Aware of the ecological value of this greenway, the Conservation Department (Commission) began acquiring properties along the Mill River and Cushman Brook in 1961. The earliest acquisitions were below Factory Hollow Dam, and included much of the flood plain of the lower Mill River that stretched from Puffer’s Pond to Montague Road (Route 63). In 1967, the Conservation Commission opened a ½ mile nature trail in this area with entrances on Summer and Pine Streets, and with numbered posts as guides to trees, ferns, poison plants, and shrubs-conservation and recreation were seen as compatible uses as the public would enjoy walking through the sensitive ecological areas on designated foot trails. After securing a number of properties below the pond, the Conservation Commission acquired land east of the pond along the Cushman Brook. Ironically, land upstream and downstream of the pond was protected, yet the pond itself was not and a gravel extraction operation uphill from the eastern shore continued to draw pond water for their business.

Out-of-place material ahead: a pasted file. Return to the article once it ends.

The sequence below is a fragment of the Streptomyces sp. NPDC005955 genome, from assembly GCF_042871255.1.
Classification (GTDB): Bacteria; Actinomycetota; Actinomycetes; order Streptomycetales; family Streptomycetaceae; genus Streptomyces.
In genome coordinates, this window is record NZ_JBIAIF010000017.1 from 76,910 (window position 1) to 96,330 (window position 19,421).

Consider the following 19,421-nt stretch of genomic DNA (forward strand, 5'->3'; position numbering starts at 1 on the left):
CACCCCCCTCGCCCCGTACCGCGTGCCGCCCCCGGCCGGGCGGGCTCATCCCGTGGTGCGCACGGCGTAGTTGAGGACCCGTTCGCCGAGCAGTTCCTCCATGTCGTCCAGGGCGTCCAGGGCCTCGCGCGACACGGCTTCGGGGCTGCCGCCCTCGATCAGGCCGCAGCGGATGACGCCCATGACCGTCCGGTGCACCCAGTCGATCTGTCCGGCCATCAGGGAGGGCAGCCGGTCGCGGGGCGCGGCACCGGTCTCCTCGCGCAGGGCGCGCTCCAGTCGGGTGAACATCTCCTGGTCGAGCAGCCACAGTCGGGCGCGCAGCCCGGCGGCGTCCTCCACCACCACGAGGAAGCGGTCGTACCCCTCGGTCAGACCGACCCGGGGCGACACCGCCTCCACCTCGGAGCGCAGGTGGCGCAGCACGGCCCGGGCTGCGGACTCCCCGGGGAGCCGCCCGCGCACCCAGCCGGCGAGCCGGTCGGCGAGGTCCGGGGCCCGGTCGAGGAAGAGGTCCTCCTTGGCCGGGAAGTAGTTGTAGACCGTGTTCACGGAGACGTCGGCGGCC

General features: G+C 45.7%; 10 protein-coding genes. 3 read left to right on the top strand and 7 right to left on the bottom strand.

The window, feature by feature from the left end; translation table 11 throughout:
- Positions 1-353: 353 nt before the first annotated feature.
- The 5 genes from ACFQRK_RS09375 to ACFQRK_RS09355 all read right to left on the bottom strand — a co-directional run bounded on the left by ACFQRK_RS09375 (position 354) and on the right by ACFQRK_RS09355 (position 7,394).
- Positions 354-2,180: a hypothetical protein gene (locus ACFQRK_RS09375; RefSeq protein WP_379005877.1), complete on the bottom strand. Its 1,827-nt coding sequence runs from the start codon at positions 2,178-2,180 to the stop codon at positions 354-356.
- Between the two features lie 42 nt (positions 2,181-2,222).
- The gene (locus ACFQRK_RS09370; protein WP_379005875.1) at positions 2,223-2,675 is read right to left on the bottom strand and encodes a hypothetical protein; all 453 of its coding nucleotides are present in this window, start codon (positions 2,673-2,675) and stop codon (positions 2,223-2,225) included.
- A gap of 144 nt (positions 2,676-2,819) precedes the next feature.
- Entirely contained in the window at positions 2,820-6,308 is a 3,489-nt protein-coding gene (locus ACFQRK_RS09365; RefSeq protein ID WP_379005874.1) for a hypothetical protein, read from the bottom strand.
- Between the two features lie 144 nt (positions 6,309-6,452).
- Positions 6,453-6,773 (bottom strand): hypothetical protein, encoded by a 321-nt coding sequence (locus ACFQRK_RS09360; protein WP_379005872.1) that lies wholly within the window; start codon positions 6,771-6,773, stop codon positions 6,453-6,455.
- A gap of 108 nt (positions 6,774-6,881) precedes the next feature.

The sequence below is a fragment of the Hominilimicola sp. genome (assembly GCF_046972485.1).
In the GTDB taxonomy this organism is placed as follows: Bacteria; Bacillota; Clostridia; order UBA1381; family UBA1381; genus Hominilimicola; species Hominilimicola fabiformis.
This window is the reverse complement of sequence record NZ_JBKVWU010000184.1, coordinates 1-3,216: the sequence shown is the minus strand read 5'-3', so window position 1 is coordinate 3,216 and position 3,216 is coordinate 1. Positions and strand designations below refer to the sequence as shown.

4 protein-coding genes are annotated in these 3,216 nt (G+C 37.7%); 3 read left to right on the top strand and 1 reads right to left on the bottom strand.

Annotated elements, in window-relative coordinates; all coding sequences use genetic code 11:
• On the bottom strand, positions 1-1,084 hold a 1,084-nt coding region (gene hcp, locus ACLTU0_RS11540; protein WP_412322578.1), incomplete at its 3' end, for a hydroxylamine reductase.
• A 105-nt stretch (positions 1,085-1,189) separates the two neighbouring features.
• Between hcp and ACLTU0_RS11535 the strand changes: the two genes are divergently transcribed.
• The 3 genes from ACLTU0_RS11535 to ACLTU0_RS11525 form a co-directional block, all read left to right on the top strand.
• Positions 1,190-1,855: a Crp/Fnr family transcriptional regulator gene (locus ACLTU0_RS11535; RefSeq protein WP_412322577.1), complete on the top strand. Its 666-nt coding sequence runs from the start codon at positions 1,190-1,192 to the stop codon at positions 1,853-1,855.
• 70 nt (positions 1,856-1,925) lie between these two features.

The Ruxton Company, which owned and operated the gravel pit, eventually donated the pond and dam to the Town’s Conservation Commission in 1969. By this time, thirty-7 acres had been acquired for conservation purposes, and with the addition of the pond, Amherst was actively planning a greenway that stretched from Route 63 and the lower Mill River to the upper reaches of the watershed along Cushman Brook. Within this greenway, most of the properties adjacent to the pond and river were protected, safeguarding the corridor’s core from development. With the donation of the dam and pond, the centerpiece of the Mill River conservation area was safely preserved.